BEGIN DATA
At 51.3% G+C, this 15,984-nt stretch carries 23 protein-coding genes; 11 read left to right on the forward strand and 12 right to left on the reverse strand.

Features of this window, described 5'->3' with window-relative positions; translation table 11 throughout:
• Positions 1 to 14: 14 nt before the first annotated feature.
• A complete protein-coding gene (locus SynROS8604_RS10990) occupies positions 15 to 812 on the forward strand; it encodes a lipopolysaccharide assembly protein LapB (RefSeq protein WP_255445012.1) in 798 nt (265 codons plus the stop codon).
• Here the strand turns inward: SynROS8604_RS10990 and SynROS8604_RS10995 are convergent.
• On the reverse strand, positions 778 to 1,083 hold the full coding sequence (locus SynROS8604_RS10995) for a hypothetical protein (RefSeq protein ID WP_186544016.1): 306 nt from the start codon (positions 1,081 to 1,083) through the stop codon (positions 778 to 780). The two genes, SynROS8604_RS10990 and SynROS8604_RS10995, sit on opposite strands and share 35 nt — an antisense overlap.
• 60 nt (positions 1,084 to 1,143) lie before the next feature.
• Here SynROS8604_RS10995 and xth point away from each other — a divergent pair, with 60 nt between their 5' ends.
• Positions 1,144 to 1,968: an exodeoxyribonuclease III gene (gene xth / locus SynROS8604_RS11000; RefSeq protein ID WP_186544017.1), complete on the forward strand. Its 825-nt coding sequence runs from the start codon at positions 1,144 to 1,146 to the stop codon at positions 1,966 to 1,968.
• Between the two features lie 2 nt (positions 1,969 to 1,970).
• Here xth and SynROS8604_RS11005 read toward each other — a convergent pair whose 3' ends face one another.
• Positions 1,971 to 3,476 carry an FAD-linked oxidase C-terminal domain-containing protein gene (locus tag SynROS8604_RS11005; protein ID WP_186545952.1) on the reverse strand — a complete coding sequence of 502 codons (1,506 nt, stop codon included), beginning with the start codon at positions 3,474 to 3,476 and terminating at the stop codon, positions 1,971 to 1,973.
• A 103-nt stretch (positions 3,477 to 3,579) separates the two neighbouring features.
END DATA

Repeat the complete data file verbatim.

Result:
At 51.3% G+C, this 15,984-nt stretch carries 23 protein-coding genes; 11 read left to right on the forward strand and 12 right to left on the reverse strand.

Features of this window, described 5'->3' with window-relative positions; translation table 11 throughout:
• Positions 1 to 14: 14 nt before the first annotated feature.
• A complete protein-coding gene (locus SynROS8604_RS10990) occupies positions 15 to 812 on the forward strand; it encodes a lipopolysaccharide assembly protein LapB (RefSeq protein WP_255445012.1) in 798 nt (265 codons plus the stop codon).
• Here the strand turns inward: SynROS8604_RS10990 and SynROS8604_RS10995 are convergent.
• On the reverse strand, positions 778 to 1,083 hold the full coding sequence (locus SynROS8604_RS10995) for a hypothetical protein (RefSeq protein ID WP_186544016.1): 306 nt from the start codon (positions 1,081 to 1,083) through the stop codon (positions 778 to 780). The two genes, SynROS8604_RS10990 and SynROS8604_RS10995, sit on opposite strands and share 35 nt — an antisense overlap.
• 60 nt (positions 1,084 to 1,143) lie before the next feature.
• Here SynROS8604_RS10995 and xth point away from each other — a divergent pair, with 60 nt between their 5' ends.
• Positions 1,144 to 1,968: an exodeoxyribonuclease III gene (gene xth / locus SynROS8604_RS11000; RefSeq protein ID WP_186544017.1), complete on the forward strand. Its 825-nt coding sequence runs from the start codon at positions 1,144 to 1,146 to the stop codon at positions 1,966 to 1,968.
• Between the two features lie 2 nt (positions 1,969 to 1,970).
• Here xth and SynROS8604_RS11005 read toward each other — a convergent pair whose 3' ends face one another.
• Positions 1,971 to 3,476 carry an FAD-linked oxidase C-terminal domain-containing protein gene (locus tag SynROS8604_RS11005; protein ID WP_186545952.1) on the reverse strand — a complete coding sequence of 502 codons (1,506 nt, stop codon included), beginning with the start codon at positions 3,474 to 3,476 and terminating at the stop codon, positions 1,971 to 1,973.
• A 103-nt stretch (positions 3,477 to 3,579) separates the two neighbouring features.